Chapter 5

Written by: Anna Zhigareva

Seven leagues away from Dilara’s camp, the witchdoctor sat in his gnarled old rocking chair, the wood twisted grotesquely as was the old man’s face. Contorted in a permanent grimace, his mouth twisted up, lips pouting forth as if ready to spout more endless delirious knowledge the doctor was known for in the village of Otakun.

“A storm is brewing, Freso.”

“Is it a bad one?” The young apprentice sat hunched by the fire in the middle of the hut, warming his ice-cold hands against the licking orange flames.

“The worst.” The elder pushed himself out of his chair and hobbled towards the cauldron, which boiled hot water over the fire. “It is the worst in generations, my boy. Decades ago, our chief of-”

“I know the story, wise one,” the youngster interrupted.

“Ah, Freso.” The old witchdoctor did not seem phased by the young apprentice’s interruption. “Everyone knows the story. But not everyone understands…”

“What do you mean?” Freso took his hands away from the fire and helped his teacher place the cauldron onto a thick wooden board on the ground.

The elder did not reply for he was too staring intently into the depths of the gurgling water. Freso worried about what he saw there. He also worried about whether he would ever be able to see things like that. His teacher had sight. Freso was still a boy. Were such people born with sight or did they learn it?

Once the water had subsided into little ripples and then finally stilled, the witchdoctor painfully leaned away from the cauldron and shuffled back to his rocking chair. Freso moved to assist when his teacher suddenly stopped by the wooden wall of the hut and stood there as if staring into nothingness. Just as Freso was about to speak, the witchdoctor slowly moved his hand towards a crevasse in the wall and from there pulled out a tiny grey fabric parcel – an ancient fabric, surely more than a century old.

“How old are you, Freso?” the witchdoctor inquired in his gravely voice, the lips spouting saliva as he formed the word Freso, as if taking extra care to emphasise who he was talking to. There was no need. His usually hazy, almost blind eyes stared as clear as the moon lighting a night trail, scorching Freso’s own eyes with their intensity, so that the boy took a step back.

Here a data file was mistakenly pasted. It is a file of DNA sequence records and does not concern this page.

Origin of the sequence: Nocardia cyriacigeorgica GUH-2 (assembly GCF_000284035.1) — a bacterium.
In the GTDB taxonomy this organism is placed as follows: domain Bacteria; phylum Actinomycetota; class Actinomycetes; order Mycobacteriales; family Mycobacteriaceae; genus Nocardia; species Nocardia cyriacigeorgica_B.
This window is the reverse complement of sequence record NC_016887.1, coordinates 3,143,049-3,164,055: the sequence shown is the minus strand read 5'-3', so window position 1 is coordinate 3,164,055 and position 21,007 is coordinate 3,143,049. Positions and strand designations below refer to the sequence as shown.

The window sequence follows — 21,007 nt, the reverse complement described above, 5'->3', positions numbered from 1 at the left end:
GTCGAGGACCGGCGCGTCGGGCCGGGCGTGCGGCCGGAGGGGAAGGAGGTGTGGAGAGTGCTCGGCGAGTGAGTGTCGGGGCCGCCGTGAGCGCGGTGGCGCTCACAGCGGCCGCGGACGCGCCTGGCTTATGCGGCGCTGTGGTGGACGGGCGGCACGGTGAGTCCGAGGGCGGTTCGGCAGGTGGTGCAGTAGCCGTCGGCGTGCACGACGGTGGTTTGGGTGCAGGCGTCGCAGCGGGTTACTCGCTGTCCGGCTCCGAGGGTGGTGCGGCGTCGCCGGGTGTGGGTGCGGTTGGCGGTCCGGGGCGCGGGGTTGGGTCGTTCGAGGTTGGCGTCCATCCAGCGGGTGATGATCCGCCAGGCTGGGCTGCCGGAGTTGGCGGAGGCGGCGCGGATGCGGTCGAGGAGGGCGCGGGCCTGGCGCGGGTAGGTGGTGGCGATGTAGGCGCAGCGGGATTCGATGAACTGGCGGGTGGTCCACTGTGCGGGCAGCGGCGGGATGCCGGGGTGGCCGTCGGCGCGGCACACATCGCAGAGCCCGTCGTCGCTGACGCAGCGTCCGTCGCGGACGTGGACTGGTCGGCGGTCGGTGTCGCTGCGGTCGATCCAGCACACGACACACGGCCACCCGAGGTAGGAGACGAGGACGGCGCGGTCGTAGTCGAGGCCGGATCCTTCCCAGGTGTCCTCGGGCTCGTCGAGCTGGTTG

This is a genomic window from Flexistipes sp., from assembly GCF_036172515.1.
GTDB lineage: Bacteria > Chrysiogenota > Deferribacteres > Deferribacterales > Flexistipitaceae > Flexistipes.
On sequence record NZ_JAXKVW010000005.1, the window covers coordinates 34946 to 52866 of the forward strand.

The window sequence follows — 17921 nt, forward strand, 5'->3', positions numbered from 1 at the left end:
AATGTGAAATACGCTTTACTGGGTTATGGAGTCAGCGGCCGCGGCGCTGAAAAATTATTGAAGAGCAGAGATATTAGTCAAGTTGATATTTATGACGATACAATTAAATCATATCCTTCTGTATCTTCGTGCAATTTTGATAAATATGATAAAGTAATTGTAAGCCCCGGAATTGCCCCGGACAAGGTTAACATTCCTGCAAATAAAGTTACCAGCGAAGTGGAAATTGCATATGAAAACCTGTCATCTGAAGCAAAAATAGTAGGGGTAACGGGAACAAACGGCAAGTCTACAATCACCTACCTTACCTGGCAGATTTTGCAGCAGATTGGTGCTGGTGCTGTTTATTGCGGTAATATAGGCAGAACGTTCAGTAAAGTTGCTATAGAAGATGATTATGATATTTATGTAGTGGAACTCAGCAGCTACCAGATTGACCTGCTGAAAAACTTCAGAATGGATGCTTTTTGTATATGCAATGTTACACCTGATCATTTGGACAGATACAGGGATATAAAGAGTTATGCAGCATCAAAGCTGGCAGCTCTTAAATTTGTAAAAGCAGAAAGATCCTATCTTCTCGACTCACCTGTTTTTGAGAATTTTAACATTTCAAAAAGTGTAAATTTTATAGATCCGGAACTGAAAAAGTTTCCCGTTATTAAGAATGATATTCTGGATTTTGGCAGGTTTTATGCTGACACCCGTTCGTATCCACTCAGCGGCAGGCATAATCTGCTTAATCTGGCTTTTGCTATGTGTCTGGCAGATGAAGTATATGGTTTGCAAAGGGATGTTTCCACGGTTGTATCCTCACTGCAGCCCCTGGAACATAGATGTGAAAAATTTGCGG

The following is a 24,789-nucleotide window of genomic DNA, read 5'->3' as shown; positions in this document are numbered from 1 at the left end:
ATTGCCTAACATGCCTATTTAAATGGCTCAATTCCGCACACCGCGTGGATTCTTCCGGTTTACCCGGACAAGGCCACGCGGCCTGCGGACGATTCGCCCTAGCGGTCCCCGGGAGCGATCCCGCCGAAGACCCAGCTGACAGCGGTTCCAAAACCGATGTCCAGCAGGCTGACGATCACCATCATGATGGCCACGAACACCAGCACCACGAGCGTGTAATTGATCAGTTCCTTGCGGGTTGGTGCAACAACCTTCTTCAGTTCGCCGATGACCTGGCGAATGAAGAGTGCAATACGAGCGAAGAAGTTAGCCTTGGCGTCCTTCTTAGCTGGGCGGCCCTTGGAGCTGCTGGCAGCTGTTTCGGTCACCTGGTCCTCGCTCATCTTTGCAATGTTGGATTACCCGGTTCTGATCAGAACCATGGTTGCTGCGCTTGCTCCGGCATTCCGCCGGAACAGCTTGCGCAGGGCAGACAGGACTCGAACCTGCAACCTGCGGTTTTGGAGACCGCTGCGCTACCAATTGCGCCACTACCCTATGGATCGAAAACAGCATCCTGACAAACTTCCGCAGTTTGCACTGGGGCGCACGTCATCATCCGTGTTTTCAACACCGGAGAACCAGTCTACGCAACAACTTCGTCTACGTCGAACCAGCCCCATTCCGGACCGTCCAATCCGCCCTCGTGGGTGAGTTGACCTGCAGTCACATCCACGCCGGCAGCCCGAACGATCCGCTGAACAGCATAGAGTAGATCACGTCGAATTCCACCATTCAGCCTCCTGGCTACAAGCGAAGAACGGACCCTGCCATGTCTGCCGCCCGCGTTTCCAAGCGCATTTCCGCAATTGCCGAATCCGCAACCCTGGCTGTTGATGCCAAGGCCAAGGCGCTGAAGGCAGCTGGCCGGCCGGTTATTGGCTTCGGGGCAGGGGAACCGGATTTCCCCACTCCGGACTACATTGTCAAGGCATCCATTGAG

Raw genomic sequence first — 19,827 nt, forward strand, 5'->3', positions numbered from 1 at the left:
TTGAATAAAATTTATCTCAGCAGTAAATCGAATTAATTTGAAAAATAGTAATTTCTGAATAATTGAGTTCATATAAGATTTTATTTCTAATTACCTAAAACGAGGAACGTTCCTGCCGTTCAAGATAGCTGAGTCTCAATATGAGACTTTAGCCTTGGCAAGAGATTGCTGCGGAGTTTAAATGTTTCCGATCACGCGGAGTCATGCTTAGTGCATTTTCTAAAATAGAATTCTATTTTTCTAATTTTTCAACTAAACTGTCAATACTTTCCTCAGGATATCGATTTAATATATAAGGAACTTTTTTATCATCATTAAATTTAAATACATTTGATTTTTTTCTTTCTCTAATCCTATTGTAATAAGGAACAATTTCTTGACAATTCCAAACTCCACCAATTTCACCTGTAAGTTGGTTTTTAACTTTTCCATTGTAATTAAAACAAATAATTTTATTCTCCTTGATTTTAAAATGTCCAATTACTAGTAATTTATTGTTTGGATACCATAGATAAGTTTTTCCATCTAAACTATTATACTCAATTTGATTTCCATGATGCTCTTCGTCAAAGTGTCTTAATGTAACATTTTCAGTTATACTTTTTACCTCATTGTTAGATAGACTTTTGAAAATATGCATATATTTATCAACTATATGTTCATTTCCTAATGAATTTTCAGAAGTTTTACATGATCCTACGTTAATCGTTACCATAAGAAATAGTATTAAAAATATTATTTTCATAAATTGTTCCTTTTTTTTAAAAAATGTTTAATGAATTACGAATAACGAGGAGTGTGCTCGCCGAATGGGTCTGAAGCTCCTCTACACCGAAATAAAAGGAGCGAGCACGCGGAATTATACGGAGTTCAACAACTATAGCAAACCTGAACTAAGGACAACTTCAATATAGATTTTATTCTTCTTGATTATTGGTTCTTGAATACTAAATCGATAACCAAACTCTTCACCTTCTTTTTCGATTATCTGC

“I am eight and ten, wise one. Almost. I turn this age tomorrow eve.” Freso looked down respectfully.

“Eight and ten. You are almost a man grown, Freso.” The witchdoctor lifted his free veiny hand and patted Freso heavily on the shoulder, then slid painfully onto his rocking chair. “Almost.”

“Wise one-”

“You have interrupted me before and now it is my turn.” A glimmer of a smile – a sad one – featured on the old man’s crooked mouth. “There is much to learn. Sit down before me now. And listen.”

With that the witchdoctor began unravelling the little faded parcel.

Comments

Excellent! Now we get into the story from two POV and the tale begins to take on a three dimensional look. There is meat on the bones for us to chew. Anna has also cleverly avoided telling the old story twice by inviting the reader to turn the pages back if they forgot the plot. This is really good writing that has me waiting for the next episode. I can't wait.
I agree Ray. Anna has given the story subplot and layers. The characterisation is also excellent. This line reminded me of Gollum, "the lips spouting saliva as he formed the word Freso, as if taking extra care to emphasise who he was talking to" And leaves it open for the next writer by leaving us keen to find out what is in the parcel.